The public debates of the outraged in Athens are the closest we have come to democratic practice in recent European history. Thousands of people come together daily in Syntagma to discuss the next steps. The parallels with the classical Athenian agora, which met a few hundred metres away, are striking. Aspiring speakers are given a number and called to the platform if that number is drawn, a reminder that many office-holders in classical Athens were selected by lots. The speakers stick to strict two-minute slots to allow as many as possible to contribute. The assembly is efficiently run without the usual heckling of public speaking. The topics range from organisational matters to new types of resistance and international solidarity, to alternatives to the catastrophically unjust measures. No issue is beyond proposal and disputation. In well-organised weekly debates, invited economists, lawyers and political philosophers present alternatives for tackling the crisis.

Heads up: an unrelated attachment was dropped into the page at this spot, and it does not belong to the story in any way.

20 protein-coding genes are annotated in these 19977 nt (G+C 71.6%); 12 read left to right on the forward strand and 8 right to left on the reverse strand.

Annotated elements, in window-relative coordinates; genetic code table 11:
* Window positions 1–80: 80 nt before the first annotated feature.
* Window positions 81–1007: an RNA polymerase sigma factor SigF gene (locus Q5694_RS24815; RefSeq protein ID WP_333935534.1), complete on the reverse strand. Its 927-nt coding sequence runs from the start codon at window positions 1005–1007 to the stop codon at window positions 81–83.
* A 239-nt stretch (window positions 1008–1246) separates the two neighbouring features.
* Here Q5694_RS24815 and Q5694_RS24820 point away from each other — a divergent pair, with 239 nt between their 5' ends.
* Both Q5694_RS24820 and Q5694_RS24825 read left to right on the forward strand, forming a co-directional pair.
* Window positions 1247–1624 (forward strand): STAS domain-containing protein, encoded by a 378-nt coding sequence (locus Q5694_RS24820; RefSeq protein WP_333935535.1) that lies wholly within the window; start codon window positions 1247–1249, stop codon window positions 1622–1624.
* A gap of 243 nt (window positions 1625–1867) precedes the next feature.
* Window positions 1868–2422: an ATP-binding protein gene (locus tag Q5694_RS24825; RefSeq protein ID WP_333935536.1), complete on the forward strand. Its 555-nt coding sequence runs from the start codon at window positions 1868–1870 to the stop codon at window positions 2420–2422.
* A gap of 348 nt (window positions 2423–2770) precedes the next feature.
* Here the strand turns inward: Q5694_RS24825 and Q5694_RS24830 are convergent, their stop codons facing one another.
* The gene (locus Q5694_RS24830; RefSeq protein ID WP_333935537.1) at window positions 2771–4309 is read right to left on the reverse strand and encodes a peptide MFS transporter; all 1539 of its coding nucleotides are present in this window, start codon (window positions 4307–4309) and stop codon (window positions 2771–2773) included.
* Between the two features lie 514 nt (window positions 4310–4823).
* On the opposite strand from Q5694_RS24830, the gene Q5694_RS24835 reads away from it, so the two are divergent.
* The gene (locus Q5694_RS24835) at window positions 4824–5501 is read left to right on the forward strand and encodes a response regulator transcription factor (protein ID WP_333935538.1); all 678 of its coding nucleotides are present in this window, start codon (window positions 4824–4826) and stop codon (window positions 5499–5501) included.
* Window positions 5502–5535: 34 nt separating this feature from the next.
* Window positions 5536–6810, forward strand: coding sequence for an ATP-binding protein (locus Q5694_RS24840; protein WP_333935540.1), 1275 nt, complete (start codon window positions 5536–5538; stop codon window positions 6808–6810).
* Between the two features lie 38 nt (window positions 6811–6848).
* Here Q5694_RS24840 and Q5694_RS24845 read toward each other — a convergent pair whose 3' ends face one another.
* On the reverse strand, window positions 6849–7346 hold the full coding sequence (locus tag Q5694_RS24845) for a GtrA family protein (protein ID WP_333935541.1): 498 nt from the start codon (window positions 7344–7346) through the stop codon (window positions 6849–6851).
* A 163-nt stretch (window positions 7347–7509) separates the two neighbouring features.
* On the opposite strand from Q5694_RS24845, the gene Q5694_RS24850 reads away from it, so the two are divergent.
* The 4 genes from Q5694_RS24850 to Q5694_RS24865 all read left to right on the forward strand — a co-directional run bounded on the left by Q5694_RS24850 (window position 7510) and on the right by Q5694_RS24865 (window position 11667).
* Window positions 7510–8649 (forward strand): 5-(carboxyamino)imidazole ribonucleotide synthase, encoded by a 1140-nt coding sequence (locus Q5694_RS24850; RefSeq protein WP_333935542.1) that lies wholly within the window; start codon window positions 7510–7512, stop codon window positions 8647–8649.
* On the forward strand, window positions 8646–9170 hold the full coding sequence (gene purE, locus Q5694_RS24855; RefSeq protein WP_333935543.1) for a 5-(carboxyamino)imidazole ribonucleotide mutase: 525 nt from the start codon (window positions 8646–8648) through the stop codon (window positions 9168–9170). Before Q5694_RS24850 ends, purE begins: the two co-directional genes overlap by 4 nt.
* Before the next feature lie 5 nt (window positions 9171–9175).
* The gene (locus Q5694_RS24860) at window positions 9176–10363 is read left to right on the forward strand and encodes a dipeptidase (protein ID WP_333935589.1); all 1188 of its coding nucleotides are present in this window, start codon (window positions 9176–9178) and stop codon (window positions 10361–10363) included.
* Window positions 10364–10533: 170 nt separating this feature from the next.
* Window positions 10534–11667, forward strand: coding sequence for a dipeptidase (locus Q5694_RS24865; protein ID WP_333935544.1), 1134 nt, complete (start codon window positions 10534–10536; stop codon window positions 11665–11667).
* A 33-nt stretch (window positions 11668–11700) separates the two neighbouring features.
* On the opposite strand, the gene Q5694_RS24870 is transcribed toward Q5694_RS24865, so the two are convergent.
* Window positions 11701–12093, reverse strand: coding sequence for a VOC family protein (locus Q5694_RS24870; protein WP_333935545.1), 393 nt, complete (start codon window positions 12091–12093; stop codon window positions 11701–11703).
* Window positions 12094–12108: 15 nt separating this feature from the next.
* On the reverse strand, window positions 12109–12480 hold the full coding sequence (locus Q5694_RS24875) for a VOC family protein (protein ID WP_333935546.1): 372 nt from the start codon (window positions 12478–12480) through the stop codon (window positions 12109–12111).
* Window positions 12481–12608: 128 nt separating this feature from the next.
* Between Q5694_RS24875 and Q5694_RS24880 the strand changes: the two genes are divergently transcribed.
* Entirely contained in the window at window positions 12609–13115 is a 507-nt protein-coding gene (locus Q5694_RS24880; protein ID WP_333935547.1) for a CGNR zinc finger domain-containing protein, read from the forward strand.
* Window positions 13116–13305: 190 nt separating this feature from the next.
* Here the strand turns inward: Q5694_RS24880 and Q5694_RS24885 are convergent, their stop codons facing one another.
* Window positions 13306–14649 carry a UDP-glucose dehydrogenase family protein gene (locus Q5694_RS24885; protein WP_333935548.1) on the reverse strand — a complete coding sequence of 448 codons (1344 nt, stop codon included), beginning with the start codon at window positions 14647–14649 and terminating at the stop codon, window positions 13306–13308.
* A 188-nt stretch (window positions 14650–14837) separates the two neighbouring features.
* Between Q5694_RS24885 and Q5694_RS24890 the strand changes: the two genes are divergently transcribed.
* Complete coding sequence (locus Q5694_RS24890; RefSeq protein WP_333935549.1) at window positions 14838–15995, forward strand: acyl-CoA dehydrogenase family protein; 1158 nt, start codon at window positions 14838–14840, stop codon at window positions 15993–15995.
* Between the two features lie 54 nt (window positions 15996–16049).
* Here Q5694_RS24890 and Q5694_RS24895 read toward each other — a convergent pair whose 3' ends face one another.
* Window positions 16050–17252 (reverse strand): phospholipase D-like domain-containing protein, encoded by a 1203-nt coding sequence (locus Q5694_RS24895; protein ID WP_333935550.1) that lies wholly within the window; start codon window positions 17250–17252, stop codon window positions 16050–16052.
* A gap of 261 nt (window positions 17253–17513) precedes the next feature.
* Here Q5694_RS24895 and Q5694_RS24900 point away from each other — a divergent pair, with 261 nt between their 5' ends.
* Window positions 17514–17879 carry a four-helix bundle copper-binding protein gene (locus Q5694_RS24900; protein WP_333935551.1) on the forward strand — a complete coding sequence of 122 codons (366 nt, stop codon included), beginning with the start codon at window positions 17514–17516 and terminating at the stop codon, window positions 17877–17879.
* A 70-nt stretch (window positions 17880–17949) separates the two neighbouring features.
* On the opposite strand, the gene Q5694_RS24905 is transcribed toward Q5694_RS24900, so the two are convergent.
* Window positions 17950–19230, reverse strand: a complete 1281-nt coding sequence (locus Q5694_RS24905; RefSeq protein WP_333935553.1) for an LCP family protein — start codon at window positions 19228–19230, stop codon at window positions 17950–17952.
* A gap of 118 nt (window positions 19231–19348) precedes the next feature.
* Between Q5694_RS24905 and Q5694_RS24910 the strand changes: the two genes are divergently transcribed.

This is democracy in action. The views of the unemployed and the university professor are given equal time, discussed with equal vigour and put to the vote for adoption. The outraged have reclaimed the square from commercial activities and transformed it into a real space of public interaction. The usual late-evening TV viewing time has instead become a time for being with others and discussing the common good. If democracy is the power of the “demos”, in other words the rule of those who have no particular qualification for ruling, whether of wealth, power or knowledge, this is the closest we have come to democratic practice in recent European history.
The realisation that the demos has more collective nous than any leader, a constitutive belief of the classical agora, is now returning to Athens. The outraged have shown that parliamentary democracy must be supplemented with its more direct version.